A heart attack is one of the most dangerous and frightening conditions related to heart disease. Call 9-1-1 immediately if you notice these symptoms of a heart attack in yourself or someone else:
How to recognize a heart attack
- Chest pain: Most heart attacks feel like discomfort in the center of the chest that lasts more than a few minutes. Sometimes this feeling goes away and comes back. It can feel like uncomfortable pressure “like an elephant sitting on your chest,” or like squeezing, fullness or pain.
- Discomfort in other areas of the upper body: Symptoms can include pain or discomfort in one or both arms, or in your back, neck, jaw or stomach.
- Shortness of breath: This can occur with or without chest discomfort, like the feeling of having run a marathon but you didn’t exert yourself.
- Other signs: May include breaking out in a cold sweat, nausea, vomiting or lightheadedness.
- Different symptoms for women: Women may experience different heart attack symptoms than men. These differences for women may include:
- Feeling of pain or numbness in right arm, or on the right side of the body; men typically experience these symptoms on the left side
- Feeling completely exhausted, drained or dizzy
- Shortness of breath
- Nausea or vomiting
- Stomach pain may feel like the flu, heartburn or an ulcer
- Upper-back pain that travels to the jaw
Of the people who die from heart attacks, about half will die within an hour of first noticing the symptoms. At Frye Heart Center, our 24/7 interventional cardiology team can quickly determine whether you’re having a heart attack and provide the appropriate treatment.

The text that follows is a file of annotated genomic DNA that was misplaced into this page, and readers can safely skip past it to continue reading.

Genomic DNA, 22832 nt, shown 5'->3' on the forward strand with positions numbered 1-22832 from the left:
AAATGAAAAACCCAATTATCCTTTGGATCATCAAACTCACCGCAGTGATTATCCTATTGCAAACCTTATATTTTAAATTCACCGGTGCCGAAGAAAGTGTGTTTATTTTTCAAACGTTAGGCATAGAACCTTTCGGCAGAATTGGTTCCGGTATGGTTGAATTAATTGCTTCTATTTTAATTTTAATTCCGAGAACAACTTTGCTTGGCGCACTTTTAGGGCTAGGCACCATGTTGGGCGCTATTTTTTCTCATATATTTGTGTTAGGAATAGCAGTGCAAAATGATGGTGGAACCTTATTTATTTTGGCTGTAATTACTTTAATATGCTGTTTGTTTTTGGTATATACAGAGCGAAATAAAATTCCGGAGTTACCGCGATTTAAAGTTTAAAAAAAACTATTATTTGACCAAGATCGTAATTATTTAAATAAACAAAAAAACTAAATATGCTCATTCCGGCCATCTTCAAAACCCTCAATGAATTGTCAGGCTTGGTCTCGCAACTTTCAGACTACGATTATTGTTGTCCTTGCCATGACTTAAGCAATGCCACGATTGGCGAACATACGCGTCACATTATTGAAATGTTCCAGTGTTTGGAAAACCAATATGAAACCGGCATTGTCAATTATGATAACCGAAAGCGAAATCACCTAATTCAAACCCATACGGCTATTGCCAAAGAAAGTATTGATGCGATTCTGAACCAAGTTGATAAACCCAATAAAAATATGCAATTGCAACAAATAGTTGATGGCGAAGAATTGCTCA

Heart disease is the leading cause of death in the United States and the second-leading cause of death in North Carolina (after cancer). When it comes to identifying the risk of heart disease, the American Heart Association identifies six major factors:
- High cholesterol
- High blood pressure
- Being overweight
- Physical inactivity
Heart attacks occur when something blocks blood flow to the heart. The most common reason for this is atherosclerosis, a condition in which one or more arteries become narrowed by a buildup of fat, cholesterol and other substances that turns into plaque over time. Mild atherosclerosis may not have immediate symptoms, but this narrowing can also restrict blood flow to other organs.
Additionally, the plaque lining can rupture, causing the fat and cholesterol to enter the bloodstream. This can form a blood clot that can restrict blood flow to the heart or another organ.
A heart attack is a life-or-death emergency situation. Call 9-1-1 immediately to be taken to the nearest emergency room.
- These are diagnostic, interventional and surgical procedures performed at Frye Regional Medical Center.
- Meet the board-certified members of our Heart Team.
- Heart disease survivors share their experiences at Frye Heart Center.
- The Cardiac Rehabilitation Program is designed to help you lead a healthy, fulfilling life
Frye Heart Center
420 N Center St
Hickory, NC 28601
Fax: (828) 315-5966
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